COVID-19 vaccines: How do they work?
October 20, 2021
By Teena Chopra, M.D., M.P.H., Division of Infectious Disease
All COVID-19 vaccines currently available in the United States are effective at preventing COVID-19 and have proven to be safe and effective.
The Pfizer and Moderna vaccines (2 doses) are made using messenger RNA, or mRNA, a technology that delivers a bit of genetic code to cells — in effect, a recipe to make the surface protein (known as “spike”) on the SARS-2 virus. The proteins made with the mRNA instructions activate the immune system, teaching it to see the spike protein as foreign and develop antibodies and other immunity weapons with which to fight it.
The J&J vaccine (1 dose) uses a different approach to instruct human cells to make the SARS-2 spike protein. It is what’s known as a viral-vectored vaccine. A harmless adenovirus has been engineered to carry the genetic code for the SARS-2 spike protein. Once the adenovirus enters cells, they use that code to make spike proteins.
To trigger an immune response, many vaccines put a weakened or inactivated germ into our bodies. On the other hand, COVID-19 vaccines give instructions for our cells to make a HARMLESS piece of what is called the “spike protein.” This spike protein is also found on the surface of the virus that causes COVID-19.
First, COVID-19 mRNA vaccines are given in the upper arm muscle. Once the instructions are inside the muscle cells, the cells use them to make the protein piece. Next, the cell displays the protein piece on its surface. Our immune systems recognize that the protein doesn’t belong there and begin building an immune response and making antibodies, like what happens in natural infection against COVID-19.
At the end of the process, our bodies have learned how to protect against future infection. The benefit of COVID-19 vaccines, like all vaccines, is those vaccinated gain this protection without ever having to risk the serious consequences of getting sick with COVID-19.
The FDA recently issued an emergency use authorization (EUA) for the Pfizer-BioNTech COVID-19 Vaccine which allows for the use of a single booster dose, to be administered at least six months after completion of the primary series. This applies to the following: individuals 65 years of age and older; individuals 18 through 64 years of age at high risk of severe COVID-19; and individuals 18 through 64 years of age whose frequent institutional or occupational exposure to SARS-CoV-2 puts them at high risk of serious complications of COVID-19 including severe COVID-19.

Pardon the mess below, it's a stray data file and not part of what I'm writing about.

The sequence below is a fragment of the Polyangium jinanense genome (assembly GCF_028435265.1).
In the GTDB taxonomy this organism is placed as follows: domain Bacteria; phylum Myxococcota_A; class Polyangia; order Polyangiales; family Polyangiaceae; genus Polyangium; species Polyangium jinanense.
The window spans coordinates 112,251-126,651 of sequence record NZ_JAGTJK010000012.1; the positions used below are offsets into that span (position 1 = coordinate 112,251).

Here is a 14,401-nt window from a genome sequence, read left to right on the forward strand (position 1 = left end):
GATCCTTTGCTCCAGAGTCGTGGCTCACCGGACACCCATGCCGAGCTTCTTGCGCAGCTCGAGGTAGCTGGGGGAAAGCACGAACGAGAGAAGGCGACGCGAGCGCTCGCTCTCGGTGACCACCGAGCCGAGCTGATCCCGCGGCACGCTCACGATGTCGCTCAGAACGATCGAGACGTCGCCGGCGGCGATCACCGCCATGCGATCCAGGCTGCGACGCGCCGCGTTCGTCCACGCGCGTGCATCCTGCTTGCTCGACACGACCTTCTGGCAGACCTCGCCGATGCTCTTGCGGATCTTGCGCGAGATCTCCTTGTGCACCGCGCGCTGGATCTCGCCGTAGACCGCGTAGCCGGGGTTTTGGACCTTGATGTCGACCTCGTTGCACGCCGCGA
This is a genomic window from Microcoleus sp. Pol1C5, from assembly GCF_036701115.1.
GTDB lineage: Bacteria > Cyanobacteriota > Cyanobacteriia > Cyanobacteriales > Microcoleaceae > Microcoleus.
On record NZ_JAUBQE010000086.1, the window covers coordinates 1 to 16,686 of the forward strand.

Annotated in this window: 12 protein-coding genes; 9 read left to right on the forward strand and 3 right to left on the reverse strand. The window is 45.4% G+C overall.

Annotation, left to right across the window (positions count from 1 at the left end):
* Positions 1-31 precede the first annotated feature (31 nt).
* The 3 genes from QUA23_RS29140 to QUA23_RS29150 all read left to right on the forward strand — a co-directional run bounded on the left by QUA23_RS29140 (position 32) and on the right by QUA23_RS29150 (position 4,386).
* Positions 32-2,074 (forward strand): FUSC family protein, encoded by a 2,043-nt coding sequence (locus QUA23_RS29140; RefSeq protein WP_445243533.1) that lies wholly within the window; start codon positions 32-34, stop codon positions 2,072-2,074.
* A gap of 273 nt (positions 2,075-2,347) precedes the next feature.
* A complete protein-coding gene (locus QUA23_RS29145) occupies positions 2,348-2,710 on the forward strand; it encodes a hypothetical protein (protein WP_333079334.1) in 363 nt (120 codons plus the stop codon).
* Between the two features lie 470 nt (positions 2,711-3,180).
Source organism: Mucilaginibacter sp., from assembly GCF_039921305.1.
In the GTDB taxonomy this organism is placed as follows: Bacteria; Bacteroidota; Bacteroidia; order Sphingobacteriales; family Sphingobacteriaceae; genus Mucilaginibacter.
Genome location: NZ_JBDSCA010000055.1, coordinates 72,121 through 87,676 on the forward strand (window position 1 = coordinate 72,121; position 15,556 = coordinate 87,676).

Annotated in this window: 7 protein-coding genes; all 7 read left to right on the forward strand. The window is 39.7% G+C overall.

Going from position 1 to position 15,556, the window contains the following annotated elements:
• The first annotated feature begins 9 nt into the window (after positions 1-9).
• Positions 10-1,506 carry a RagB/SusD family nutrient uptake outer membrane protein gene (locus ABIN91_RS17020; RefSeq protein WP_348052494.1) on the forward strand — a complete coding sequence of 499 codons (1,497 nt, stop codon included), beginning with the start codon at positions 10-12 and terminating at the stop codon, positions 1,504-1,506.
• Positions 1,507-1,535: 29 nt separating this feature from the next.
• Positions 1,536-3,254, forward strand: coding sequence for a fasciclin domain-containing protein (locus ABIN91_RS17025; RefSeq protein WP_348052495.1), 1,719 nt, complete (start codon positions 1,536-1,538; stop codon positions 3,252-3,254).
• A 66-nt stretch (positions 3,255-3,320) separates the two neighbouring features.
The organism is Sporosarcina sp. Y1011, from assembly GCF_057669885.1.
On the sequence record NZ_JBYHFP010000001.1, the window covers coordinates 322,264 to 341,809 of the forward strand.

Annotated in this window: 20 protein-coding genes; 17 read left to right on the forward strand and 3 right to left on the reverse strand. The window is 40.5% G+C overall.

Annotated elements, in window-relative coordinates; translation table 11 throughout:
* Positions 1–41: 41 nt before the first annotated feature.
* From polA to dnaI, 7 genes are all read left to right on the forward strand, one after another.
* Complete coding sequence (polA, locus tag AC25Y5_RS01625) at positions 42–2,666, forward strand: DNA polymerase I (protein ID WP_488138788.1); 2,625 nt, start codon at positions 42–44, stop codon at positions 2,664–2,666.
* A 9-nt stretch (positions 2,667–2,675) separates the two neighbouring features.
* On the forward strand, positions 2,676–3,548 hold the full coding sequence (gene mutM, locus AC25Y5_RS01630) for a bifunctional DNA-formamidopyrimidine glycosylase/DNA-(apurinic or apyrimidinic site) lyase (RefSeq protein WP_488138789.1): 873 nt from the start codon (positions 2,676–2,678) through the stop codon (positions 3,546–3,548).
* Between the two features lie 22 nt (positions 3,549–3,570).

The Delta variant:
The Delta variant causes more infections and spreads faster than earlier forms of the virus that causes COVID-19. It might cause more severe illness than previous strains in unvaccinated people. Vaccines continue to reduce a person’s risk of contracting the virus that causes COVID-19, including this variant. Vaccines continue to be highly effective at preventing hospitalization and death, including against this variant.
The Wayne Health Mobile Unit is a great place to get your vaccine and other preventative health care. Wayne Health Mobile Units are staffed by registered nurses, medical/research assistants, community health workers, patient & family health advocates, and overseen by physicians from the Center of Population Health and Accountability at Wayne Health. Our team offers a variety of free health screenings and services to our patients. Mobile units deliver an ever-expanding menu of health services directly to your neighborhood or place of employment.
Things to remember when getting the vaccine:
- You CANNOT catch COVID-19 from these vaccines: these vaccines DO NOT use the live virus that causes COVID-19.
- COVID-19 vaccines have been held to the same rigorous safety and effectiveness standards as all other types of vaccines in the United States. The only COVID-19 vaccines the Food and Drug Administration (FDA) will make available for use in the United States (by approval or emergency use authorization) are those that meet these standards.
- Possible side effects: fever (39°C to 40°C or 102.2 °F to 104°C), muscle pain, joint pain, headache, nausea and fatigue.